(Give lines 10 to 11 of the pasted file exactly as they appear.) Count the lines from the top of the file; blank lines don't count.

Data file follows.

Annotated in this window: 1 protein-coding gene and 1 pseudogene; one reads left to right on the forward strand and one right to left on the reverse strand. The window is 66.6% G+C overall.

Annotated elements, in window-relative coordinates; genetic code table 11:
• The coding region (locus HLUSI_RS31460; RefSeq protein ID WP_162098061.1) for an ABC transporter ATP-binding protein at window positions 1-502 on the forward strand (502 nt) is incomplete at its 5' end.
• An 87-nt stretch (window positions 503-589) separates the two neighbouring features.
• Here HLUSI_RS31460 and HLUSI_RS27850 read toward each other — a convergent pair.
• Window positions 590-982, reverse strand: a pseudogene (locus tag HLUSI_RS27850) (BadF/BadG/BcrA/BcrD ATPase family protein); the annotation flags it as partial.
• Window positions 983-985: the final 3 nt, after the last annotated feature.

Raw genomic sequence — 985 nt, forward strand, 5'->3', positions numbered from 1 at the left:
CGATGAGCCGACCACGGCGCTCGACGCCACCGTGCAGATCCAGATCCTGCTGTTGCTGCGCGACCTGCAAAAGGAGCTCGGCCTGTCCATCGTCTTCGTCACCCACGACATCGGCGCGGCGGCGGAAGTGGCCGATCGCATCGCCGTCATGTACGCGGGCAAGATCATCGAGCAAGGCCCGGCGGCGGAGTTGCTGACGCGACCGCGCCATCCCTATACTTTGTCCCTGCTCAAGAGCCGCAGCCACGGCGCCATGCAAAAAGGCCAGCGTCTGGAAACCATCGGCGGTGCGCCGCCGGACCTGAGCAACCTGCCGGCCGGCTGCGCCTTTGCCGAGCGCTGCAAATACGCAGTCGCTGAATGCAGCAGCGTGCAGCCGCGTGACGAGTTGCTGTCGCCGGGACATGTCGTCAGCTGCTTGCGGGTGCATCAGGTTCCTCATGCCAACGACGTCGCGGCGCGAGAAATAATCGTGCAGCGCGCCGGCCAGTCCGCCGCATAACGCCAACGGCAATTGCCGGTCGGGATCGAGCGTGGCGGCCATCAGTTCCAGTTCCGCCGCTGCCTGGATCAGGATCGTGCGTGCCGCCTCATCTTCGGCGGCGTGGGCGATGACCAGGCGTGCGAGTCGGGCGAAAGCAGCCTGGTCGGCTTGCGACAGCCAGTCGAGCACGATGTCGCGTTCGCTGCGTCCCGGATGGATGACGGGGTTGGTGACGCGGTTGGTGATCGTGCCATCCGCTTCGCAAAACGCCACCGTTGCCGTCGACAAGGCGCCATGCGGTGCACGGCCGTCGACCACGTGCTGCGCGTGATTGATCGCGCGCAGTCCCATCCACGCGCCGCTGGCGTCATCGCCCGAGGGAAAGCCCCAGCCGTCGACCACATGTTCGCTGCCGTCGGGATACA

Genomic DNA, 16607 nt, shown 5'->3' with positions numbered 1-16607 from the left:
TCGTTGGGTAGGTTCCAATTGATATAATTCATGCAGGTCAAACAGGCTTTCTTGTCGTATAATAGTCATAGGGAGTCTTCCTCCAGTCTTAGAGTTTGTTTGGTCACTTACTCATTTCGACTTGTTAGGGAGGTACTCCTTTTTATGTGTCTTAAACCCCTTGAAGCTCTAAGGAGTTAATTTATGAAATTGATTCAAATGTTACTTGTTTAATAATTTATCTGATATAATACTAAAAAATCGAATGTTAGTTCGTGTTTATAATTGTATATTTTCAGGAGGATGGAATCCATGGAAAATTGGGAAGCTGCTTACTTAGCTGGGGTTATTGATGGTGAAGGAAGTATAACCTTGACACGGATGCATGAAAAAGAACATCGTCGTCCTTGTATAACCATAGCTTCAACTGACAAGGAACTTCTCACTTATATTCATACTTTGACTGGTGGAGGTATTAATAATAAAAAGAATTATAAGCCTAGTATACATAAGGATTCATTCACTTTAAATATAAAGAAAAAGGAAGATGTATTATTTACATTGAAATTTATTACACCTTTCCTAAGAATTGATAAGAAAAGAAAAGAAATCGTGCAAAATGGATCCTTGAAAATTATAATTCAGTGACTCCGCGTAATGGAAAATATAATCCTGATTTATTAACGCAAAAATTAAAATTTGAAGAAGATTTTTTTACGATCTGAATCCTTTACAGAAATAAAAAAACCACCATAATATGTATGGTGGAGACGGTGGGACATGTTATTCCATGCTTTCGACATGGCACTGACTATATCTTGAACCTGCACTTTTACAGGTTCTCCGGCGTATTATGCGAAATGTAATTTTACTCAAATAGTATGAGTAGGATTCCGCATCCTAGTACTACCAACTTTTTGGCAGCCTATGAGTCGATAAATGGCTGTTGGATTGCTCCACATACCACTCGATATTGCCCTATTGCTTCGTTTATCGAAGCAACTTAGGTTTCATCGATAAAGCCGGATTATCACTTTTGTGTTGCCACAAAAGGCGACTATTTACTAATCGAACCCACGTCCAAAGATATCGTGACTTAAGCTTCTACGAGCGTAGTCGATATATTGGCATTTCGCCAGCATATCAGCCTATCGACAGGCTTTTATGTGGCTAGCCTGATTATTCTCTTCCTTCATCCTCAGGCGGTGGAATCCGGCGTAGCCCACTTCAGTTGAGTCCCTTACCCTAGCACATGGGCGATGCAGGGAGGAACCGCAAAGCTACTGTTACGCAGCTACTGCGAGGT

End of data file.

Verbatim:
Genomic DNA, 16607 nt, shown 5'->3' with positions numbered 1-16607 from the left:
TCGTTGGGTAGGTTCCAATTGATATAATTCATGCAGGTCAAACAGGCTTTCTTGTCGTATAATAGTCATAGGGAGTCTTCCTCCAGTCTTAGAGTTTGTTTGGTCACTTACTCATTTCGACTTGTTAGGGAGGTACTCCTTTTTATGTGTCTTAAACCCCTTGAAGCTCTAAGGAGTTAATTTATGAAATTGATTCAAATGTTACTTGTTTAATAATTTATCTGATATAATACTAAAAAATCGAATGTTAGTTCGTGTTTATAATTGTATATTTTCAGGAGGATGGAATCCATGGAAAATTGGGAAGCTGCTTACTTAGCTGGGGTTATTGATGGTGAAGGAAGTATAACCTTGACACGGATGCATGAAAAAGAACATCGTCGTCCTTGTATAACCATAGCTTCAACTGACAAGGAACTTCTCACTTATATTCATACTTTGACTGGTGGAGGTATTAATAATAAAAAGAATTATAAGCCTAGTATACATAAGGATTCATTCACTTTAAATATAAAGAAAAAGGAAGATGTATTATTTACATTGAAATTTATTACACCTTTCCTAAGAATTGATAAGAAAAGAAAAGAAATCGTGCAAAATGGATCCTTGAAAATTATAATTCAGTGACTCCGCGTAATGGAAAATATAATCCTGATTTATTAACGCAAAAATTAAAATTTGAAGAAGATTTTTTTACGATCTGAATCCTTTACAGAAATAAAAAAACCACCATAATATGTATGGTGGAGACGGTGGGACATGTTATTCCATGCTTTCGACATGGCACTGACTATATCTTGAACCTGCACTTTTACAGGTTCTCCGGCGTATTATGCGAAATGTAATTTTACTCAAATAGTATGAGTAGGATTCCGCATCCTAGTACTACCAACTTTTTGGCAGCCTATGAGTCGATAAATGGCTGTTGGATTGCTCCACATACCACTCGATATTGCCCTATTGCTTCGTTTATCGAAGCAACTTAGGTTTCATCGATAAAGCCGGATTATCACTTTTGTGTTGCCACAAAAGGCGACTATTTACTAATCGAACCCACGTCCAAAGATATCGTGACTTAAGCTTCTACGAGCGTAGTCGATATATTGGCATTTCGCCAGCATATCAGCCTATCGACAGGCTTTTATGTGGCTAGCCTGATTATTCTCTTCCTTCATCCTCAGGCGGTGGAATCCGGCGTAGCCCACTTCAGTTGAGTCCCTTACCCTAGCACATGGGCGATGCAGGGAGGAACCGCAAAGCTACTGTTACGCAGCTACTGCGAGGT